Car sites drive ads to old-line media

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Online car sites are driving more marketing dollars to old-line media as competition intensifies.

Category pioneer grabbed attention when it paid $1.3 million for a Super Bowl spot in 1997, returning to the game in 1998. But Autobytel, flush with cash from its March initial public offering of stock, is raising the stakes as rivals' chase intensifies.

In each of the past three years, Autobytel spent more on sales and marketing--primarily promotion and advertising--than it generated in revenue from fees that auto dealers and vendors pay for referrals from the site. Last year, Autobytel lost $19.4 million on revenue of $23.8 million; it spent $30 million on sales and marketing, including $11 million on Internet sponsorships, partnerships and Web ads.

Now Autobytel is raising its offline investment with a $15 million, six-month TV campaign launched in July via Grey Advertising, New York.

At the same time, rivals are revving up their marketing, with several other dot-com car lots planning TV and radio work.

"You will definitely be seeing them in more traditional media," said Adam Weiner, automotive analyst at Gomez Advisors. "To get the critical mass that will sustain their businesses, the auto-buying services will have to be there."


Driving the change: new competition from large car-dealership chains, online services' growing financial resources and a realization that online auto sites need to build national brands.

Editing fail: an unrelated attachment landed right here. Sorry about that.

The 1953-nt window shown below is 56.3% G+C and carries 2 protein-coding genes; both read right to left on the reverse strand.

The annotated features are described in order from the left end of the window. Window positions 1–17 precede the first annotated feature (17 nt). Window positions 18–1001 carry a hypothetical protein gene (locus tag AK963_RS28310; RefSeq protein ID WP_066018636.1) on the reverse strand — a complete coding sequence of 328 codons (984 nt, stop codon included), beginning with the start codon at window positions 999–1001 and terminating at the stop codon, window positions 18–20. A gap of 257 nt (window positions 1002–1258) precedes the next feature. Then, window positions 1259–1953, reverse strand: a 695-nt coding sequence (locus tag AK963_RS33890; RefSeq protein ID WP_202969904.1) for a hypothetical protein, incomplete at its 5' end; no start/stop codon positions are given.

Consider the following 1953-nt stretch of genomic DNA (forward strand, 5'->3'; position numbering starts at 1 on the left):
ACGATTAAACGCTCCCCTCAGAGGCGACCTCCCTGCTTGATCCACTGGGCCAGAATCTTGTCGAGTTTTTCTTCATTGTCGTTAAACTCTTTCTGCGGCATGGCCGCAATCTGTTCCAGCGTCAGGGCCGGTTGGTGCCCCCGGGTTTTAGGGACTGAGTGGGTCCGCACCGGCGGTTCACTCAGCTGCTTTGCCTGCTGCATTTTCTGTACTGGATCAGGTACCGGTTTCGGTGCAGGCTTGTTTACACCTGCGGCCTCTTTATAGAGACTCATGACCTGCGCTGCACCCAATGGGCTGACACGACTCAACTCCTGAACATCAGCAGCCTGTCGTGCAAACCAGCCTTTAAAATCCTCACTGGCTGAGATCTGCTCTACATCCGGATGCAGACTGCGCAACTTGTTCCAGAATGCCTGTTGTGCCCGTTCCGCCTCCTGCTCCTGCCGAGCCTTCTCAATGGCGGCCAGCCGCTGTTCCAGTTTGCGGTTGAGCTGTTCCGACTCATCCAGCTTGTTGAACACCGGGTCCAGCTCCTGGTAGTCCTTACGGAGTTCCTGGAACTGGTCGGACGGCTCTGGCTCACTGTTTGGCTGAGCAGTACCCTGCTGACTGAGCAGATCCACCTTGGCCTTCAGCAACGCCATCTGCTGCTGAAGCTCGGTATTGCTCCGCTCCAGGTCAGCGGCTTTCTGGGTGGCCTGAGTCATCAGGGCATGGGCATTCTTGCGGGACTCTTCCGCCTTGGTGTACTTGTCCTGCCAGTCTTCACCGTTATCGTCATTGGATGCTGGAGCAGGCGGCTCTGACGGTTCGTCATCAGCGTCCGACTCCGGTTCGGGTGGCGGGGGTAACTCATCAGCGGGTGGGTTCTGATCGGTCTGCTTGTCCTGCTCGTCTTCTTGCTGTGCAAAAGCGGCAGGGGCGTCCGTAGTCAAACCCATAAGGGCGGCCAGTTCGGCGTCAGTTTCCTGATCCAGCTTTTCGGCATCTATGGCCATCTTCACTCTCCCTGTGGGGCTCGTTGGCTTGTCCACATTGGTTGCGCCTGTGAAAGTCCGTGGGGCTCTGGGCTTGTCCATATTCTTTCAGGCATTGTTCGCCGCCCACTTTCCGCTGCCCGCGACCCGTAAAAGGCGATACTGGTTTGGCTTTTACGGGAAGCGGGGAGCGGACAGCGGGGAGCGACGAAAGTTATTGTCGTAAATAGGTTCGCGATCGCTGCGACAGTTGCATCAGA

Kenneth Esterow, VP-AutoVantage, said the service will end its exclusive reliance on online promotion--even though that will continue to make up the majority of its spending.

"We expect in the fourth quarter to begin efforts in the traditional media to build the AutoVantage brand," he said. "We've made the leap of faith that this will be a critical part of our long-term success, to begin a traditional brand-building initiative."

AutoVantage, a unit of Cendant Corp., will dedicate a "seven-figure" budget to the effort, Mr. Esterow said.

AutoVantage, a public car-buying site since '96, provides price quotes on new and used cars as well as insurance. It generates revenue from auto-dealer subscription fees and consumer memberships, which offer discounts on travel and carcare. The company expects to have an ad agency by mid-September.

Another competitor,, plans its first national cable TV commercials, supplemented by spot buys breaking this fall, via Lowe & Partners/SMS, San Francisco.

In 2000, traditional media will account for about 25% of Autoweb's advertising budget, said Michele Hickford, former VP-marketing. Ms. Hickford made her comments last month shortly before leaving the company. A spokeswoman said the new marketing chief will proceed with the ad plans mapped out by Ms. Hickford. Cary Rosenzweig, now senior VP-marketing at Autoweb, formerly worked at Clorox Co. and Procter & Gamble Co.

Autoweb last year spent $5.8 million on advertising and generated $13 million in revenue. But cash from a March IPO will pay for more advertising.